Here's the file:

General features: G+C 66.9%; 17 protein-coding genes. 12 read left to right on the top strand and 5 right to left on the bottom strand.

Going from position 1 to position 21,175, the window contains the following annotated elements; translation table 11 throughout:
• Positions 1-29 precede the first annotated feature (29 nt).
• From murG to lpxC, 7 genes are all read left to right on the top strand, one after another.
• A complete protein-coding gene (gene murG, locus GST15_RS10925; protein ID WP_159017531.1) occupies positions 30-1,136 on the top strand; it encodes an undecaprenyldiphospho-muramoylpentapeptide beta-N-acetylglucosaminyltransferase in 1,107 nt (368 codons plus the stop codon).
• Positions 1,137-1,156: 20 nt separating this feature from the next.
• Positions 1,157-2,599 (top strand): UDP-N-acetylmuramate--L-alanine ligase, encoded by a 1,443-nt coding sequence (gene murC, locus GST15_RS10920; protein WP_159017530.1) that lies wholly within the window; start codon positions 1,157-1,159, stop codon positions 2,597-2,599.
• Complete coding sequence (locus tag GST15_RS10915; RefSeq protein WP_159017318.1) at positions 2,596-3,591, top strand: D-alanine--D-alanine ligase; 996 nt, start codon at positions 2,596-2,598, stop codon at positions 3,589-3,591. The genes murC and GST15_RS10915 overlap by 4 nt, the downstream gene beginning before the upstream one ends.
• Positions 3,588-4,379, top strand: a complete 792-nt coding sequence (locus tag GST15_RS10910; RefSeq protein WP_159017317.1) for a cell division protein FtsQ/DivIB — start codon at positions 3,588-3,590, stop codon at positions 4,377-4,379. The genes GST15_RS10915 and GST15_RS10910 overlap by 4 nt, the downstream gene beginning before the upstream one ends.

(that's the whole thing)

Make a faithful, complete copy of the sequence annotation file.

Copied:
General features: G+C 66.9%; 17 protein-coding genes. 12 read left to right on the top strand and 5 right to left on the bottom strand.

Going from position 1 to position 21,175, the window contains the following annotated elements; translation table 11 throughout:
• Positions 1-29 precede the first annotated feature (29 nt).
• From murG to lpxC, 7 genes are all read left to right on the top strand, one after another.
• A complete protein-coding gene (gene murG, locus GST15_RS10925; protein ID WP_159017531.1) occupies positions 30-1,136 on the top strand; it encodes an undecaprenyldiphospho-muramoylpentapeptide beta-N-acetylglucosaminyltransferase in 1,107 nt (368 codons plus the stop codon).
• Positions 1,137-1,156: 20 nt separating this feature from the next.
• Positions 1,157-2,599 (top strand): UDP-N-acetylmuramate--L-alanine ligase, encoded by a 1,443-nt coding sequence (gene murC, locus GST15_RS10920; protein WP_159017530.1) that lies wholly within the window; start codon positions 1,157-1,159, stop codon positions 2,597-2,599.
• Complete coding sequence (locus tag GST15_RS10915; RefSeq protein WP_159017318.1) at positions 2,596-3,591, top strand: D-alanine--D-alanine ligase; 996 nt, start codon at positions 2,596-2,598, stop codon at positions 3,589-3,591. The genes murC and GST15_RS10915 overlap by 4 nt, the downstream gene beginning before the upstream one ends.
• Positions 3,588-4,379, top strand: a complete 792-nt coding sequence (locus tag GST15_RS10910; RefSeq protein WP_159017317.1) for a cell division protein FtsQ/DivIB — start codon at positions 3,588-3,590, stop codon at positions 4,377-4,379. The genes GST15_RS10915 and GST15_RS10910 overlap by 4 nt, the downstream gene beginning before the upstream one ends.